Wanjiru frowned and walked away sulkily from the kitchen. Once again she had received a tongue lashing from her mother. ‘You need to watch that sharp mouth of yours’ she had said. ‘How will find a husband?’ Eh?’ she had continued. Then she went on to remind her that sharp tongued women did not make good wives. She did not argue with her mother for she knew how that always ended. Instead she ventured over to her grandmother who sat on the veranda chewing tobacco. ‘You know, she’s wrong’ her grandmother said to her as she sat on the ground next to her. ‘Don’t bend the truth to make others happy. It never serves you or them in the end’ she said. ‘I wouldn’t forgive you if you ended up with that little twit.’ Wanjiru had spurned the attention of the village chief’s obnoxious only son in front of his friends. When she told her grandmother how he had scurried back to his father’s compound and locked himself inside the chicken coop, they both laughed uncontrollably.
For many being Kenyan is synonymous with being a runner. So as you can imagine I have been asked more times than I can remember if I run. I almost believed the hype myself when three years ago I decided that I must run at least one marathon in my life. On my first training day I reached deep and run a whole five minutes on the treadmill before my legs and lungs almost gave up. I trained on and off for a few months and then run what was to be my first of many short races that would build up to a marathon. I even recruited my sister to run a 10K race with me. When I received my medal for finishing that race I was ecstatic. It now hangs proudly from my temperature control box in my living room. Now when they ask me if I run, I say yes.
The idea of spending hours absorbing and memorizing information for the sole purpose of testing still makes me shudder. I got my start very early in my teen years when I was admitted to a boarding school whose sole purpose was to produce the university candidates with highest scores in the national exam. Wake, study, eat, study, learn, eat, learn, study, you get the point. It was a study bootcamp. There was very little time for recreation of any sort and it was so regimented. The desired results were achieved. Our school was always in the top three. Most of us went on to the top universities locally and around the world and excelled in our chosen fields. But there was a price to pay for this. We missed out on other important things, those that cannot be learned from behind walls and in study halls. We have spent our lives so far trying catch up.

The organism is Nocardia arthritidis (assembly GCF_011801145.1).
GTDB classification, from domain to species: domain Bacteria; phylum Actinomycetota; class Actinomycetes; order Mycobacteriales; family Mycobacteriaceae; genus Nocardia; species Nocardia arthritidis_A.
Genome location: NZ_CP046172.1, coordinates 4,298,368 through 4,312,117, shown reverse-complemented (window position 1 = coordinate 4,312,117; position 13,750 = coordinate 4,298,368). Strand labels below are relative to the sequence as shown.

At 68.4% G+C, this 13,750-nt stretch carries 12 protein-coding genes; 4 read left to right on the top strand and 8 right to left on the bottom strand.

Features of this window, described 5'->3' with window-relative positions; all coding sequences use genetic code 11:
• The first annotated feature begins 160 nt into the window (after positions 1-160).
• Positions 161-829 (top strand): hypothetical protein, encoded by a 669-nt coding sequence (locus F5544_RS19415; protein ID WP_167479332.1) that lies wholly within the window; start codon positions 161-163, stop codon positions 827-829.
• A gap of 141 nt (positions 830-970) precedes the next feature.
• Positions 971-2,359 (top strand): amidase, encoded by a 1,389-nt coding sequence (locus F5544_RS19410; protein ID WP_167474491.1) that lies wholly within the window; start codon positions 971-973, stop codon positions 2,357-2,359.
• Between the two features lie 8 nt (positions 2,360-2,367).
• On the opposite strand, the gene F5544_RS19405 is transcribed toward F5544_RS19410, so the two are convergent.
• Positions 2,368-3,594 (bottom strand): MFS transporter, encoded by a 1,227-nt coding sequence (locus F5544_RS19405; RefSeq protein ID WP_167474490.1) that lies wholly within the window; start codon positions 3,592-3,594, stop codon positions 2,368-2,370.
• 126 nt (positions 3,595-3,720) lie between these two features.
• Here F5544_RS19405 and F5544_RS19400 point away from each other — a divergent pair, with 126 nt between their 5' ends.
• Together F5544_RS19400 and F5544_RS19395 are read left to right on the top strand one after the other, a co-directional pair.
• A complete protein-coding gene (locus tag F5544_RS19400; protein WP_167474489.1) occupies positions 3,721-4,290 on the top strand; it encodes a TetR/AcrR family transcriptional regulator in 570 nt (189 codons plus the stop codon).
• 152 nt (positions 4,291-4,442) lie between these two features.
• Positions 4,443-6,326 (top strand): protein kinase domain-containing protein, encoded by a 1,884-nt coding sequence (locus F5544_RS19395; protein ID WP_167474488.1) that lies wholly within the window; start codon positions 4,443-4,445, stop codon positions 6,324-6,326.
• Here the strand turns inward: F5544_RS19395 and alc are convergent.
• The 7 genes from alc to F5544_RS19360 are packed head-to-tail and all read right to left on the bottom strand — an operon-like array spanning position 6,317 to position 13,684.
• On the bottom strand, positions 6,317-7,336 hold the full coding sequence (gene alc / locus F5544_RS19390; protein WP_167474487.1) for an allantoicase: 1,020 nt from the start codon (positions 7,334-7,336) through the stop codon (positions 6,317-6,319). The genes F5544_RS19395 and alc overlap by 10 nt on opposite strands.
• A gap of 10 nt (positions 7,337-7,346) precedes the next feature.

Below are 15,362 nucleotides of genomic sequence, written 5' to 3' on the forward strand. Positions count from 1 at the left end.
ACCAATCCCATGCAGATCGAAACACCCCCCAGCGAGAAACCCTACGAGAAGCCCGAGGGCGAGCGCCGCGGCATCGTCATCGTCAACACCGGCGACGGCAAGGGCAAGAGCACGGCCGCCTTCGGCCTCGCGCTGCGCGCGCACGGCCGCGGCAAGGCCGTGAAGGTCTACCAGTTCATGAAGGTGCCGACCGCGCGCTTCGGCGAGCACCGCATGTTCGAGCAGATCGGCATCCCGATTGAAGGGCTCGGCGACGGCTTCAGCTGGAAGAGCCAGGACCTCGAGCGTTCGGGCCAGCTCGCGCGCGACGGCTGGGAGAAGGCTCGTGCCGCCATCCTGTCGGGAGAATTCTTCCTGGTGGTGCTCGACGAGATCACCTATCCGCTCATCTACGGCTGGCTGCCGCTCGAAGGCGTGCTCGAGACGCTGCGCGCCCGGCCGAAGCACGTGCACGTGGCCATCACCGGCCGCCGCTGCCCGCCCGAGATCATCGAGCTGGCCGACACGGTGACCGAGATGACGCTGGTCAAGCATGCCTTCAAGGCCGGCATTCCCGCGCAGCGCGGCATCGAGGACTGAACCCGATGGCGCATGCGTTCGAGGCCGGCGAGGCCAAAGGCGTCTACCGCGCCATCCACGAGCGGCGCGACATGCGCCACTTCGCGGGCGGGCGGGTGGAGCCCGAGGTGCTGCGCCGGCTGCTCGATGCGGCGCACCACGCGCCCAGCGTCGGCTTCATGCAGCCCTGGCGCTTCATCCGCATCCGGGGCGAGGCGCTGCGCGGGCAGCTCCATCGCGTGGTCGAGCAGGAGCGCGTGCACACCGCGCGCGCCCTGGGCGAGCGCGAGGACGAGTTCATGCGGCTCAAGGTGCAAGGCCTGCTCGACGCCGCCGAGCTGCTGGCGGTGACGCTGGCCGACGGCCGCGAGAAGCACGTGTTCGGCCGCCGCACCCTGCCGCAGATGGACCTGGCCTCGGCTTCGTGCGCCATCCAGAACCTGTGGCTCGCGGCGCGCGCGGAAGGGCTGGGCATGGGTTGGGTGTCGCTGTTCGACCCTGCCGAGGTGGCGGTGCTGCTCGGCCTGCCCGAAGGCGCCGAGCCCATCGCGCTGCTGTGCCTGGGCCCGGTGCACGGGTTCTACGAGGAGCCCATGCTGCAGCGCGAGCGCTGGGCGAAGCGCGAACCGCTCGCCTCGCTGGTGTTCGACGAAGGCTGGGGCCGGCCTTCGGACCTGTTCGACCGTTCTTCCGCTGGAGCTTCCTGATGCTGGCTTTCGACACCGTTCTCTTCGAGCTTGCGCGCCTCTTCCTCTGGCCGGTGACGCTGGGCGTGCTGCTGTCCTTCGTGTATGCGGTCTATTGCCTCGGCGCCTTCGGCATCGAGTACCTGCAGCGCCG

Muthoni grew up a tiny village hidden in the dense forests of Mount Kenya. She was one of ten children. As a middle child she felt lost and neglected. Muthoni had a keen sense of adventure often easily bored by the things that captured the attention of the other children around her. She would steal away disappearing into the forest for long periods of time only to return to find that no one had noticed her absence. On one of those solo adventures she ventured out so far that she could not find her way back. After going round and round the same area she finally sat down at the bottom of large tree and started think of her family. She was cold, alone and afraid. She wept as she pictured her siblings all huddled around the fire in her grandmother’s hut listening to her stories of old then she cried herself to sleep. Some time later she woke up in a jolt to find herself cradled in her father’s strong arms as he carried through the forest accompanied by men from her village. She hugged him tightly in gratitude and relief for she thought she was lost forever. All the rest of the villagers who gathered in their homestead let out large cries of jubilation upon their arrival. He looked up at her father and apologized for causing so much trouble. ‘I did not think you would know I was missing?’ she said. He shook his head. ‘You foolish little girl how could I not miss one of my jewels? he asked. She was confused. ‘But I go out everyday and no one notices’ she replied. ‘That’s what you think but today you went too far and you brother lost you’ he said. That was when she found out how much her father had liked her sense of adventure and had charged her brother with watching over her every time she went out. Indeed she had been a very foolish little girl.